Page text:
Cremation became a legal and practical alternative to burial when the Cremation Society inaugurated their Woking Crematorium in 1885, but the practice remained expensive and practically difficult while Woking remained the only crematorium in the country.

Commitals remained in the low hundreds per annum, peaking at 301 in the year 1900. By the start of the new century crematoria had begun to appear in the north, in Manchester (1895), Glasgow (1895), Liverpool (1896) and Hull (1901).

The Cremation Society had attempted to find a site in London for some years before they bought a twelve-acre site at Hoop Lane, Golders Green, directly across the road from a recently opened Jewish cemetery.

Golders Green Crematorium opened in 1902, designed in red brick by Sir Ernest George (1839-1922) and Alfred Bowman Yeates (1867-1944). Not only was this the first crematorium in the metropolis, but it was the first anywhere in Britain designed by architects of national repute.

From the start its policy was secular – rites of any religion, and none, were and are acceptable – and the Lombardic Romanesque style was deliberately unecclesiastical. Furthermore, the garden layout designed by William Robinson (1838-1935) looked as little like a Victorian cemetery as possible.

The facility gained popularity, and its existence was influential in making cremation the preferred means of disposal in the UK. In 2013, 74% of funerals were cremations.

Cremation gradually became respectable, rather than radical. The first member of the royal family to be cremated was Princess Louise Margaret, Duchess of Connaught and Strathearn (1860-1917), Queen Victoria’s daughter-in-law. Her ashes were transported from Golders Green to the Royal Burial Ground at Frogmore in an urn inside a conventional coffin.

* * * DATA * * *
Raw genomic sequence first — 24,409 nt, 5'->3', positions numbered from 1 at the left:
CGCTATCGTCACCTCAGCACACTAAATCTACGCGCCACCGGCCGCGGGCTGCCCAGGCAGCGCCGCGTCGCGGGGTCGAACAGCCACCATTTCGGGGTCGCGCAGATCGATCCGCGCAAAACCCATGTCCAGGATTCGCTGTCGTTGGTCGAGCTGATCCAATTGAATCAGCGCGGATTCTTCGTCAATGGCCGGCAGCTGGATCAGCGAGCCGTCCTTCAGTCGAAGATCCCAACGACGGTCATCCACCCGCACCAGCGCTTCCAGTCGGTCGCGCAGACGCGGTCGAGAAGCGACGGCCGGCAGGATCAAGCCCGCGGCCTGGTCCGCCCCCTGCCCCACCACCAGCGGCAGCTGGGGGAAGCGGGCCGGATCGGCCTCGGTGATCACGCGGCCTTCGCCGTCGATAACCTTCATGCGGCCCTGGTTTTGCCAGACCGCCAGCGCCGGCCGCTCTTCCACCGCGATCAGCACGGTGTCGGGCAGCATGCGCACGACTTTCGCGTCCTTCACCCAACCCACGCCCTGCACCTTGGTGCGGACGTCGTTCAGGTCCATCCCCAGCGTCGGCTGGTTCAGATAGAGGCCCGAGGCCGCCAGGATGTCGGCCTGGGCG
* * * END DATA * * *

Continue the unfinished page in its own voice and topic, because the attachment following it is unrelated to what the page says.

After the actor Sir Henry Irving (1838-1905) was cremated before burial in Westminster Abbey, the Dean and Chapter moved to a policy whereby burials in the Abbey had to be preceded by cremation to save space. The only exception is the Percy Dukes of Northumberland, who are still free to use their family vault in the Abbey for burial if they wish. A parallel rule was adopted by the Dean and Chapter of St Paul’s Cathedral.

Reading the memorial plaques in the cloisters at Golders Green makes one wonder who wasn’t cremated there.

The most recent well-known funerals there have included John Inman (1935-2007), Michael Foot (1913-2010), Amy Winehouse (1983-2011), Peter O’Toole (1932-2013) and Doris Lessing (1919-2013).

For details of Mike Higginbottom’s lecture Victorian Cemeteries, please click here.

One of the Met’s finest

Monument to PC William Frederick Tyler (c1878-1909), Abney Park Cemetery, London

Monument to PC William Frederick Tyler (c1878-1909), Abney Park Cemetery, London

Abney Park Cemetery, in Stoke Newington in north London, is the nineteenth-century Campo Santo of the Dissenters, freighted with ministers, missionaries and other dignitaries from the Congregational, Baptist, Methodist and Salvation Army denominations.

It was laid out as a garden cemetery on land that has strong associations with seventeenth- and eighteenth-century nonconformity.

In particular, the long-term residence of the great hymn-writer, Dr Isaac Watts (1674-1748), stood on the site and though he is buried at Bunhill Fields in Islington, his statue stands at the centre of the cemetery. It was sculpted by Edward Hodges Baily RA FRS (1788-1867), who also carved the statue of Lord Nelson that tops the column in Trafalgar Square.

Abney Park was a particularly desirable place for nonconformists to be buried because, for the first forty years after it opened in 1840, its peculiar legal status meant that burial fees were not paid to the local Anglican clergy – a great bugbear for non-Anglicans almost everywhere else.

Perhaps the most evocative monument of all in the cemetery commemorates PC William Frederick Tyler (c1878-1909) who was shot dead in the spectacularly desperate Tottenham Outrage.

Two armed Latvian anarchists, Paul Helfeld and Jacob Lepidus, set out to steal the wages (amounting to about £80 in coin) from the factory where they worked. They were pursued by officers from the nearby police station.

In the chase that followed, Helfeld and Lepidus used their guns freely, and Helfeld shot PC Tyler in the head when asked to surrender.

After a chase that involved two hijacked trams, a horse-drawn carriage and a milk cart, both robbers shot themselves:

PC Tyler was given a ceremonial funeral, and lies in Abney Park Cemetery: his monument, beautifully carved in white marble, shows his helmet and his cape neatly folded and carries his badge number.

Nearby lies the ten-year-old schoolboy Ralph Joscelyne who was caught in crossfire during the incident.

PC Tyler’s death and the bravery of his colleagues led directly to the establishment of the King’s Police Medal.